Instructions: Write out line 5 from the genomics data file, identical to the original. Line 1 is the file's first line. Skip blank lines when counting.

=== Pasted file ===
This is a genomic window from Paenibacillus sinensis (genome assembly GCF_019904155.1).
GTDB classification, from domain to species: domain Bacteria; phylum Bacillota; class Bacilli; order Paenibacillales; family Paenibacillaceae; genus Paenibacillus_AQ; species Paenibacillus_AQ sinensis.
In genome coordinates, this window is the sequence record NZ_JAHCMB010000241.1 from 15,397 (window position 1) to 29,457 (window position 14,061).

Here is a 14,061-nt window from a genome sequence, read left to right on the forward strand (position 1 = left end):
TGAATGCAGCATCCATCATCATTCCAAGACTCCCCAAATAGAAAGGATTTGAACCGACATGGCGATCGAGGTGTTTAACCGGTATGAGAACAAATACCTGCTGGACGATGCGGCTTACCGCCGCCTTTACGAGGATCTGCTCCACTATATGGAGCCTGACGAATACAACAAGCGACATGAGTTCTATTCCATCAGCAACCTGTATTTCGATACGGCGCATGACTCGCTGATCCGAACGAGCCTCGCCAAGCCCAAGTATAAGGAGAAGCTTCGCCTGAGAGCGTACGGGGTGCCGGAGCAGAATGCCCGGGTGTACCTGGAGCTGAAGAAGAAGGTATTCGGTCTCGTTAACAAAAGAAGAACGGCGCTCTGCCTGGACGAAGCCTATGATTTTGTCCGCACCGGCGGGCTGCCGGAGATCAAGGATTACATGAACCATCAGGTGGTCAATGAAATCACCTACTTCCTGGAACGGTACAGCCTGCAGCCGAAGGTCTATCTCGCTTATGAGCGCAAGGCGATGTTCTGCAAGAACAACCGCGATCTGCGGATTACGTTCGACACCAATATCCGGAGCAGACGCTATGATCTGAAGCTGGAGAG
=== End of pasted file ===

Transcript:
TGAATGCAGCATCCATCATCATTCCAAGACTCCCCAAATAGAAAGGATTTGAACCGACATGGCGATCGAGGTGTTTAACCGGTATGAGAACAAATACCTGCTGGACGATGCGGCTTACCGCCGCCTTTACGAGGATCTGCTCCACTATATGGAGCCTGACGAATACAACAAGCGACATGAGTTCTATTCCATCAGCAACCTGTATTTCGATACGGCGCATGACTCGCTGATCCGAACGAGCCTCGCCAAGCCCAAGTATAAGGAGAAGCTTCGCCTGAGAGCGTACGGGGTGCCGGAGCAGAATGCCCGGGTGTACCTGGAGCTGAAGAAGAAGGTATTCGGTCTCGTTAACAAAAGAAGAACGGCGCTCTGCCTGGACGAAGCCTATGATTTTGTCCGCACCGGCGGGCTGCCGGAGATCAAGGATTACATGAACCATCAGGTGGTCAATGAAATCACCTACTTCCTGGAACGGTACAGCCTGCAGCCGAAGGTCTATCTCGCTTATGAGCGCAAGGCGATGTTCTGCAAGAACAACCGCGATCTGCGGATTACGTTCGACACCAATATCCGGAGCAGACGCTATGATCTGAAGCTGGAGAG